With the coupled use of multibeam swath bathymetry, high-resolution subbottom profiling and sediment coring from icebreakers in the Arctic Ocean, there is a growing awareness of the prevalence of Quaternary ice-grounding events on many of the topographic highs found in present water depths of <1000 m. In some regions, such as the Lomonosov Ridge and Yermak Plateau, overconsolidated sediments sampled through either drilling or coring are found beneath seismically imaged unconformities of glacigenic origin. However, there exists no comprehensive analysis of the geotechnical properties of these sediments, or how their inferred stress state may be related to different glacigenic processes or types of ice-loading. Here we combine geophysical, stratigraphic and geotechnical measurements from the Lomonosov Ridge and Yermak Plateau and discuss the glacial geological implications of overconsolidated sediments. The degree of overconsolidation, determined from measurements of porosity and shear strength, is shown to result from consolidation and/or deformation below grounded ice and, with the exception of a single region on the Lomonosov Ridge, cannot be explained by erosion of overlying sediments. We demonstrate that the amount and depth of porosity loss associated with a middle Quaternary (790–950 thousand years ago – ka) grounding on the Yermak Plateau is compatible with sediment consolidation under an ice sheet or ice rise. Conversely, geotechnical properties of sediments from beneath late Quaternary ice-groundings in both regions, independently dated to Marine Isotope Stage (MIS) 6, indicate a more transient event commensurate with a passing tabular iceberg calved from an ice shelf.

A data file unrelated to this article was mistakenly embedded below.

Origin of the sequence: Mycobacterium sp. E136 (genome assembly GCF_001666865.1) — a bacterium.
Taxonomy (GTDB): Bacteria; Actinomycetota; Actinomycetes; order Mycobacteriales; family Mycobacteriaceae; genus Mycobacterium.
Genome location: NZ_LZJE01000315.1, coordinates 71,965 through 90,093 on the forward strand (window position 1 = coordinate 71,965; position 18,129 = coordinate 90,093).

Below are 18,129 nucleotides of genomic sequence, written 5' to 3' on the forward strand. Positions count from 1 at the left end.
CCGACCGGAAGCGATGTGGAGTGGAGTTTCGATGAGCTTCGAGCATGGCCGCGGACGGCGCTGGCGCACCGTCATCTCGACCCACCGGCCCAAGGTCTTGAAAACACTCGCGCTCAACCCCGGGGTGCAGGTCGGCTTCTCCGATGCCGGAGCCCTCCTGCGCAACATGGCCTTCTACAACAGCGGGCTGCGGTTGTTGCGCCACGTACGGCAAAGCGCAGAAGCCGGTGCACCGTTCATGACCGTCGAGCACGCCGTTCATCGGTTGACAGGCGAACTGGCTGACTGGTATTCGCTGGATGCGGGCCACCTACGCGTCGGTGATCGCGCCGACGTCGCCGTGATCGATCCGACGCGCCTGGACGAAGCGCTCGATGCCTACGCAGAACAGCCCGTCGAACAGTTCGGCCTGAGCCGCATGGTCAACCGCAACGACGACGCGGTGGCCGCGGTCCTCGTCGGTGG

• 2010. Leonid Polyak (et al.). Quaternary Science Reviews 29 (15-16), 1757-1778